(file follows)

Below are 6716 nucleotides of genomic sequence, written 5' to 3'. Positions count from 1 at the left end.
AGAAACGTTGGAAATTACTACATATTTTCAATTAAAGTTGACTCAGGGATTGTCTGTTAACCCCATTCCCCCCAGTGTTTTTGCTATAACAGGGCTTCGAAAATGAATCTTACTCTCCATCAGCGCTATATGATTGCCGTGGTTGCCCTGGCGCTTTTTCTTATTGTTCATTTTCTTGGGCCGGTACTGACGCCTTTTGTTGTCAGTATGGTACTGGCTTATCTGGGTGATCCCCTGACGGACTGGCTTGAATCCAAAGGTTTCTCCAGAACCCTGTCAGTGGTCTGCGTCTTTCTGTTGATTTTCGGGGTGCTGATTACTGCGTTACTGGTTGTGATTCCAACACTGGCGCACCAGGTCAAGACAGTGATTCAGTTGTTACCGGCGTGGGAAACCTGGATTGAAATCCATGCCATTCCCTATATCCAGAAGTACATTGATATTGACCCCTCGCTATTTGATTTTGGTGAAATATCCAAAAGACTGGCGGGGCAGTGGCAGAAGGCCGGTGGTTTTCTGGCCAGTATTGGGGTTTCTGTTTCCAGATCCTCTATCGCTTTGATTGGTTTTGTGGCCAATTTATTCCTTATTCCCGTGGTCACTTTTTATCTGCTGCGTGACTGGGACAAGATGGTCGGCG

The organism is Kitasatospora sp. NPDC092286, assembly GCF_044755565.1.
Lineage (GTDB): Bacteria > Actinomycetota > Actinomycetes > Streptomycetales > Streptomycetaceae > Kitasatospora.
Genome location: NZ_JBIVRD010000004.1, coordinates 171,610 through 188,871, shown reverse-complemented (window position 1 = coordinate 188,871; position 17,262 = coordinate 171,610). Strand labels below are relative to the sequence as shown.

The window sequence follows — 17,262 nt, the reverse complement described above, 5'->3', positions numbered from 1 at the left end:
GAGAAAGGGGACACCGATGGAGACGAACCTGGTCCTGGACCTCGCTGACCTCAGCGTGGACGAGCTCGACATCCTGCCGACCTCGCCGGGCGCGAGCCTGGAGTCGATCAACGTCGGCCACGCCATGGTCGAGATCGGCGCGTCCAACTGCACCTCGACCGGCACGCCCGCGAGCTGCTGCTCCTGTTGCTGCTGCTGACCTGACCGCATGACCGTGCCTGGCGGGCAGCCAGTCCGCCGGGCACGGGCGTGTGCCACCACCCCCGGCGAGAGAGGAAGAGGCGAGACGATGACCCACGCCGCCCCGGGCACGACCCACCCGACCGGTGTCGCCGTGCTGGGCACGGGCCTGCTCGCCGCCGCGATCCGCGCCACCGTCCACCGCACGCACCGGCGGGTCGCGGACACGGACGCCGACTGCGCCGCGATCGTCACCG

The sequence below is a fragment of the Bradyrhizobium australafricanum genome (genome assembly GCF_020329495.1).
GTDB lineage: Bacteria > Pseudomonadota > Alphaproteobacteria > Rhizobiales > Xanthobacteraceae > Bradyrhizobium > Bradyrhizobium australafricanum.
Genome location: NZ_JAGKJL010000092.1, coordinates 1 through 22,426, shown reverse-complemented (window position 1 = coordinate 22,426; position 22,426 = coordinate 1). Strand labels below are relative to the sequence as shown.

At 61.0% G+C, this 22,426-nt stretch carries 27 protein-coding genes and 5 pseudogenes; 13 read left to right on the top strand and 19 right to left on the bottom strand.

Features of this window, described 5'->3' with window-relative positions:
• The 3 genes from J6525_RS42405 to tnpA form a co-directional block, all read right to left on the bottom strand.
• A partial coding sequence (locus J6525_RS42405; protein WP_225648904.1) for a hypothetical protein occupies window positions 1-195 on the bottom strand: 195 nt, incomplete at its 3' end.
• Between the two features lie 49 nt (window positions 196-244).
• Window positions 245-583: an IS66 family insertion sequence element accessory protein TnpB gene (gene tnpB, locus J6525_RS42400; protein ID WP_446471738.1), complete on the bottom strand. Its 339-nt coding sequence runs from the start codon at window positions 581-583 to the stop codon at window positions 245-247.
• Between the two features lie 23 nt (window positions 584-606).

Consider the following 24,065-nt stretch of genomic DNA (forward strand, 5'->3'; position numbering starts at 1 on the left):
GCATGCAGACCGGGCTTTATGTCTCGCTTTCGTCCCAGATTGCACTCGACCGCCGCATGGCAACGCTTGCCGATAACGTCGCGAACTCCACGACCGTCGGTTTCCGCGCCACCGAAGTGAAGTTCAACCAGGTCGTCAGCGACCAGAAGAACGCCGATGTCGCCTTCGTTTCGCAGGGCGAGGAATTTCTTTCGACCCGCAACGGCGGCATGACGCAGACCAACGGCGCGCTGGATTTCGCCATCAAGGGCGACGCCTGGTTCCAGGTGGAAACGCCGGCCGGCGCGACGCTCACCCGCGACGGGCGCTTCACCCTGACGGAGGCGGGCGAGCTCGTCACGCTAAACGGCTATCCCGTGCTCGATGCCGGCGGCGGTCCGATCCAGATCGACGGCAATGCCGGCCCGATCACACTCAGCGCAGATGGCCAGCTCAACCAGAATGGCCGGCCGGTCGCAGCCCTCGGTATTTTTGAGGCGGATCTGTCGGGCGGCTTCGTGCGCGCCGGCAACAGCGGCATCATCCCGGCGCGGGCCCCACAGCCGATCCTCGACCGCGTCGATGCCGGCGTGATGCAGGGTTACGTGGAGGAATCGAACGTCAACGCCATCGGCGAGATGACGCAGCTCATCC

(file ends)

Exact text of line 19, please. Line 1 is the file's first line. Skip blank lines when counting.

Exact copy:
GCATGCAGACCGGGCTTTATGTCTCGCTTTCGTCCCAGATTGCACTCGACCGCCGCATGGCAACGCTTGCCGATAACGTCGCGAACTCCACGACCGTCGGTTTCCGCGCCACCGAAGTGAAGTTCAACCAGGTCGTCAGCGACCAGAAGAACGCCGATGTCGCCTTCGTTTCGCAGGGCGAGGAATTTCTTTCGACCCGCAACGGCGGCATGACGCAGACCAACGGCGCGCTGGATTTCGCCATCAAGGGCGACGCCTGGTTCCAGGTGGAAACGCCGGCCGGCGCGACGCTCACCCGCGACGGGCGCTTCACCCTGACGGAGGCGGGCGAGCTCGTCACGCTAAACGGCTATCCCGTGCTCGATGCCGGCGGCGGTCCGATCCAGATCGACGGCAATGCCGGCCCGATCACACTCAGCGCAGATGGCCAGCTCAACCAGAATGGCCGGCCGGTCGCAGCCCTCGGTATTTTTGAGGCGGATCTGTCGGGCGGCTTCGTGCGCGCCGGCAACAGCGGCATCATCCCGGCGCGGGCCCCACAGCCGATCCTCGACCGCGTCGATGCCGGCGTGATGCAGGGTTACGTGGAGGAATCGAACGTCAACGCCATCGGCGAGATGACGCAGCTCATCC